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Kinetic Energy

What is Kinetic Energy

The energy acquired by an object due to its motion is known as kinetic energy. The motion can be translational, rotational, vibrational, or a combination of all three.

According to Newton’s First Law, an object at rest will stay at rest unless acted by force. When force is applied, it does work on the object. Work means the transfer of energy from one form to another. In this case, the form into which energy transforms is kinetic energy. The object attains kinetic energy and moves with a specific velocity.

Kinetic Energy

Kinetic Energy Equation

How to Find Kinetic Energy

Kinetic energy is a scalar quantity, not a vector. It takes positive values that depend on two factors – velocity and mass. It cannot be negative since mass cannot be negative. The formula for kinetic energy is given by,

K.E. = ½ mv2

Where,

K.E.: kinetic energy

m: mass

v: velocity

SI Unit: Joule or J (1 J = 1 kg m2/s2)

Cgs Unit: Erg (107 erg = 1 J)

Dimensions: [ML2T-2]

For the above equation, it is clear that increasing velocity increases kinetic energy. Similarly, an object with a higher mass will have higher kinetic energy.

Change in Kinetic Energy

An object can start from rest and acquire velocity. An object can also change its velocity during its motion. Suppose the object moves with a velocity vi, the initial velocity. A force alters its motion such that its velocity changes to vf, which is the final velocity. Then, the change in kinetic energy is,

ΔK.E. = ½ mvf2 – ½ mvi2

Now, work is being done on the object to change its motion. The change of kinetic energy is equal to the work done W. Therefore,

W = ΔK.E.

This equation is known as the work-energy theorem.

Rotational Kinetic Energy

An object rotating about its axis also has kinetic energy. Its kinetic energy depends on angular velocity and moment of inertia. For rotational motion, the expression for kinetic energy is different from linear motion. The formula is,

K.E. = ½ Iω2

Where,

I: moment of inertia

ω: angular velocity

An example of rotational kinetic energy is a merry-go-round.

Suppose an object executes both translational and rotational motion. In that case, the total kinetic energy is the sum of kinetic energy due to each motion.

K.E.Total = ½ mv2 + ½ Iω2

Vibrational Kinetic Energy

A vibrating object has kinetic energy. For example, a spring oscillates with kinetic energy given by,

K.E. = ½ kx2

Where,

k: spring constant

x: displacement

Kinetic Energy Examples

Any object that has mass is capable of moving has kinetic energy. Here are a few examples.

  • A bird flying in the air
  • A ship sailing in the sea
  • A car driving on the road
  • A rocket launching into space
  • Water flowing down a stream
  • Planets orbiting around the sun with a gravitational force
  • A windmill with its blades rotating
  • A bullet fired from a gun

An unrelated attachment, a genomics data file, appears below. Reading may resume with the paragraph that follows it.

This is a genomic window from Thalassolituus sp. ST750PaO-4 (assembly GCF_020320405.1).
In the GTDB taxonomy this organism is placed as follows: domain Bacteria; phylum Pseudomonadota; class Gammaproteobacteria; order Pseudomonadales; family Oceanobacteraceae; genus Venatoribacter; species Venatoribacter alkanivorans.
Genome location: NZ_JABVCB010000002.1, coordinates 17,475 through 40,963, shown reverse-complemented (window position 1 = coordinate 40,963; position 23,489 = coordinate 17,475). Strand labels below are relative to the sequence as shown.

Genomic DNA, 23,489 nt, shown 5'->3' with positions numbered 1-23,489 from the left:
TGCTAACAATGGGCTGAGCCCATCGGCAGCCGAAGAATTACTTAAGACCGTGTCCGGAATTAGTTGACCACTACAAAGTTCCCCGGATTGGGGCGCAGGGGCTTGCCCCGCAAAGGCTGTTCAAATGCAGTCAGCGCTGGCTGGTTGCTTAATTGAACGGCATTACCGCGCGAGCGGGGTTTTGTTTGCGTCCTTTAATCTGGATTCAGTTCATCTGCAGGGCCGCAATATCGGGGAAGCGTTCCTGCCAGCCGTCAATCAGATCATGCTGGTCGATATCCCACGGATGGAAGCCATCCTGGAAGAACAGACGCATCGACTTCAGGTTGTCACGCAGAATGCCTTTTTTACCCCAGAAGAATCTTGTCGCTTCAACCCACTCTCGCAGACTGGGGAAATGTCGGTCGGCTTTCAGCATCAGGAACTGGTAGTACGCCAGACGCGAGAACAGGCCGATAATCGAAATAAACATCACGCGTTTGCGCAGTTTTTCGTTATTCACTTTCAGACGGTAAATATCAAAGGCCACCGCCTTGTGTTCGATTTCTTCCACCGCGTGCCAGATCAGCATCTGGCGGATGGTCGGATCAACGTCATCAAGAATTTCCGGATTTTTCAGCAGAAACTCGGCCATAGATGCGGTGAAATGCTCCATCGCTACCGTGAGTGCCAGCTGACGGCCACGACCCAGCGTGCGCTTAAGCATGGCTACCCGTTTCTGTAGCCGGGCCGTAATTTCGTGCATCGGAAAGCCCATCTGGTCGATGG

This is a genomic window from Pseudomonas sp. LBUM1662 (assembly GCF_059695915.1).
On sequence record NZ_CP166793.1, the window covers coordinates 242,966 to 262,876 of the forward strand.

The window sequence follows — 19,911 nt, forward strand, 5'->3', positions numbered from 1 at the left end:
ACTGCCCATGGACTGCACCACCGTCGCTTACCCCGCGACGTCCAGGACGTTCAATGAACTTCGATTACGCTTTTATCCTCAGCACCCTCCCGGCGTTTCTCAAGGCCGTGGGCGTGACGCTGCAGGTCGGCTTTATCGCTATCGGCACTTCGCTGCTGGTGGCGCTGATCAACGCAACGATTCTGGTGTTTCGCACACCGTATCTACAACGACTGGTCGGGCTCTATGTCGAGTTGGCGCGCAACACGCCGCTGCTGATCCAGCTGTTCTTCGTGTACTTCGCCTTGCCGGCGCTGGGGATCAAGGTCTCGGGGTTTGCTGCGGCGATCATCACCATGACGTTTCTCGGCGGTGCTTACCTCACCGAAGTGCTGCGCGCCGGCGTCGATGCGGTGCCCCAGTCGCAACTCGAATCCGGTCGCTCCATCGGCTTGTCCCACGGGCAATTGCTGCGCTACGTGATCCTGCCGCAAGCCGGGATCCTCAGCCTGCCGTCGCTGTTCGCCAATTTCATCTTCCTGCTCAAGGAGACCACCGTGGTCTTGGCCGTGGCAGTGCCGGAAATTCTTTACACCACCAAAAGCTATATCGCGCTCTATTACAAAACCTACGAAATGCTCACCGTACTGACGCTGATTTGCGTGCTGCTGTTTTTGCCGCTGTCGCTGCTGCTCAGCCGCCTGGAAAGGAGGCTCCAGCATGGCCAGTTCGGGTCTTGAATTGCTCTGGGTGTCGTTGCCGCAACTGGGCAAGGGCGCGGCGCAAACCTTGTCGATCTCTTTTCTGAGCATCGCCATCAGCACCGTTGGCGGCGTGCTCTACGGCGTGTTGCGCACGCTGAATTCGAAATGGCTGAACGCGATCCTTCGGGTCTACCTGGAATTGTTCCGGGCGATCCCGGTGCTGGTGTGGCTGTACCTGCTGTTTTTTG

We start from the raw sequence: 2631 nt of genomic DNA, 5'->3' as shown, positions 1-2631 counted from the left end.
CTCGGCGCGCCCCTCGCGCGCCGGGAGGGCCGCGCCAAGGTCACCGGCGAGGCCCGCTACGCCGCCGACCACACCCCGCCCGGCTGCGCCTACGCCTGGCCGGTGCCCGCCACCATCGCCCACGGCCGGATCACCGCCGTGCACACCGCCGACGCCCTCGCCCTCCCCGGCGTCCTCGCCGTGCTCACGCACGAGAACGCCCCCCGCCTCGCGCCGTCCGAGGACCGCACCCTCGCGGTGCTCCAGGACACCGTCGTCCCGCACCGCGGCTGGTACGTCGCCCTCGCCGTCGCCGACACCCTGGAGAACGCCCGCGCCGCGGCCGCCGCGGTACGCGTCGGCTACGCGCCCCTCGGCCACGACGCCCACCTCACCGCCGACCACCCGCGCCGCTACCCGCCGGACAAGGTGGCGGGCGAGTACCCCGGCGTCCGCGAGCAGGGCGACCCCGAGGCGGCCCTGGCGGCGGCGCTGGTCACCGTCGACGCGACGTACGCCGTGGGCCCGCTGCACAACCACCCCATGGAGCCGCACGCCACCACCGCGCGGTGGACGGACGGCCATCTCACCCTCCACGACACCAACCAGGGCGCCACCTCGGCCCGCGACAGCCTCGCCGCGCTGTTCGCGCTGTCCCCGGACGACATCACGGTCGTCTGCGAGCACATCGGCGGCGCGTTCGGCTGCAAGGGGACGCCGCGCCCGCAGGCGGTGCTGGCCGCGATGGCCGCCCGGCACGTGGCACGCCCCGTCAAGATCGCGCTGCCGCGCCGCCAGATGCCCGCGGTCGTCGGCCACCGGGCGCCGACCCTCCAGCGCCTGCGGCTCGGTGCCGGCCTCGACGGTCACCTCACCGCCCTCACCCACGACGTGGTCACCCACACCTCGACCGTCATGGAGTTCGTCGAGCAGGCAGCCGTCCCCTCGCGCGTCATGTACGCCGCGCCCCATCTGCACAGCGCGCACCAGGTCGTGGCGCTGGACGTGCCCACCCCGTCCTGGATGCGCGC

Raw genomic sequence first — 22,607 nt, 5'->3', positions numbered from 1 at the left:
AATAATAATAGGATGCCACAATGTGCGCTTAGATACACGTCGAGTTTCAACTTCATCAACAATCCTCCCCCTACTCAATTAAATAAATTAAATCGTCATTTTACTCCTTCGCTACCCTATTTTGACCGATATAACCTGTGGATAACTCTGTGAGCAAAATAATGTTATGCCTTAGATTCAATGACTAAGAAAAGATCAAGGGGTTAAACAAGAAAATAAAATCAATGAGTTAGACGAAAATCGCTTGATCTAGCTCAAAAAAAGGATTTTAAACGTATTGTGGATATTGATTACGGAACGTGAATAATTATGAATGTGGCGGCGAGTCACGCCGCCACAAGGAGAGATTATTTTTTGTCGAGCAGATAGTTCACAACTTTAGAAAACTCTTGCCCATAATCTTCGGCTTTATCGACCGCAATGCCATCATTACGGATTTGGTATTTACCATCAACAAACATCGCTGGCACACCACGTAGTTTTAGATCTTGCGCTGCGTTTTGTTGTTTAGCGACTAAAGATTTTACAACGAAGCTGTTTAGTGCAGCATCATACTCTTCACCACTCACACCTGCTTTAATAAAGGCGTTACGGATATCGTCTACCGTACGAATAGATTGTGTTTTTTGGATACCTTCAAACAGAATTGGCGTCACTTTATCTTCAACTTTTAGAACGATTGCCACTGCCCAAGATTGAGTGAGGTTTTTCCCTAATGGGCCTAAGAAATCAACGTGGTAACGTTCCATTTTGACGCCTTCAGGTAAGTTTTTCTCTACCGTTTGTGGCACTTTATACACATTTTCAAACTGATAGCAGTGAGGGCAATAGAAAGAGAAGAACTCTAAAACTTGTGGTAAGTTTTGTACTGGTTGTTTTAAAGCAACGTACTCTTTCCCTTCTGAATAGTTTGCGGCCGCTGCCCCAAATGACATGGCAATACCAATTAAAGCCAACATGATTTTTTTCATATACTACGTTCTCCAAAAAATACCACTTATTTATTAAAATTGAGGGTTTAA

• An oscillating pendulum
  • An archer releasing an arrow from a bow
  • A roller coaster in descent

The following image shows a few examples of kinetic energy.

Kinetic Energy Examples

Types of Kinetic Energy

There are five different forms of kinetic energy.

1. Mechanical Energy: It is the energy associated with the mechanical movement of objects.

Examples:

  1. A bowling ball rolling down an alley
  2. A soccer ball moving through the air

2. Electrical Energy: Also known as electricity, it is caused by electron flow along a conductor.

Examples:

  1. A table lamp turned on
  2. Electrolysis

3. Sound Energy: It is caused by the motion of vibrating air particles. When the vibrations reach the ears, the brain perceives them as sound.

Examples:

  1. Human voice
  2. Sound of drums

4. Radiant Energy: It is caused by oscillating electric and magnetic fields, resulting in electromagnetic waves. Particles or waves carry the energy.

Examples:

  1. Light emitted by incandescent light bulbs
  2. Radiation emitted by X-rays

5. Thermal Energy: Also known as heat energy, it is caused by atoms and molecules moving and colliding. The faster the atoms move, the hotter the object will be.

Examples:

  1. Boiling water in a pan
  2. Baking food in an oven

Summary

The following points summarize all that we have learned about kinetic energy.

  • Associated with a moving object
  • Increases or decreases with the change in velocity
  • Greater for heavier mass
  • Can transform into other types of energy
  • Measured in the unit of Joules

Solved Problems

P.1. A ball weighs around 2 kg and travels at 15 meters per second. What is its kinetic energy?

Soln.: Given,

m = 2 kg

v = 15 m/s

Therefore,

K.E. = ½ (2 kg) (15 m/s)2

Or, K.E. = 225 J

P.2. Calculate the kinetic energy of a 78 kg person walking with a speed of 1.2 m/s?

Soln.: Given,

m = 78 kg

v = 1.2 m/s

K.E. = ½ mv2

Or, K.E. = ½ (78 kg) (1.2 m/s)2

Or, K.E. = 56.2 J

P.3. Calculate the mass of an object moving at 25 m/s with a kinetic energy of 1500 J.

Soln.: Given,

K.E. = 1500 J

v = 25 m/s

The kinetic energy is,

K.E. = ½ mv2

Or, m = 2 K.E./v2

Or, m = 2 x 1500 kg m2s-2 /(25 ms)2

Or, m = 4.8 kg

P.4. Work done by a force on a moving object is 150 J. The object was traveling at a speed of 2.5 m/s. Find the new speed of the object if the mass of the object is 1.5 kg.

Soln.: Given,

W = 150 J

vi = 2.5 m/s

m = 1.5 kg

Therefore,

W = ΔK.E.

Or, W = ½ m (vf2 – vi2)

Or, vf2 = 2W/m + vi2

Or, vf2 = 2 x 150 kg ms-1 /1.5 kg + (2.5 ms-1)2 = 206 m2/ss

Or, vf = √206 m2/ss = 14.3 m/s

FAQs

Q.1. Is kinetic energy stored energy?

Ans. Kinetic energy is not a stored energy. Rather, it is a release energy.

Q.2. What material can absorb kinetic energy?

Ans. An example of an object that can absorb kinetic energy is aluminum.

Q.3. What is a source of kinetic energy?

Ans. A source of kinetic energy is wind.

Article was last reviewed on Thursday, January 13, 2022

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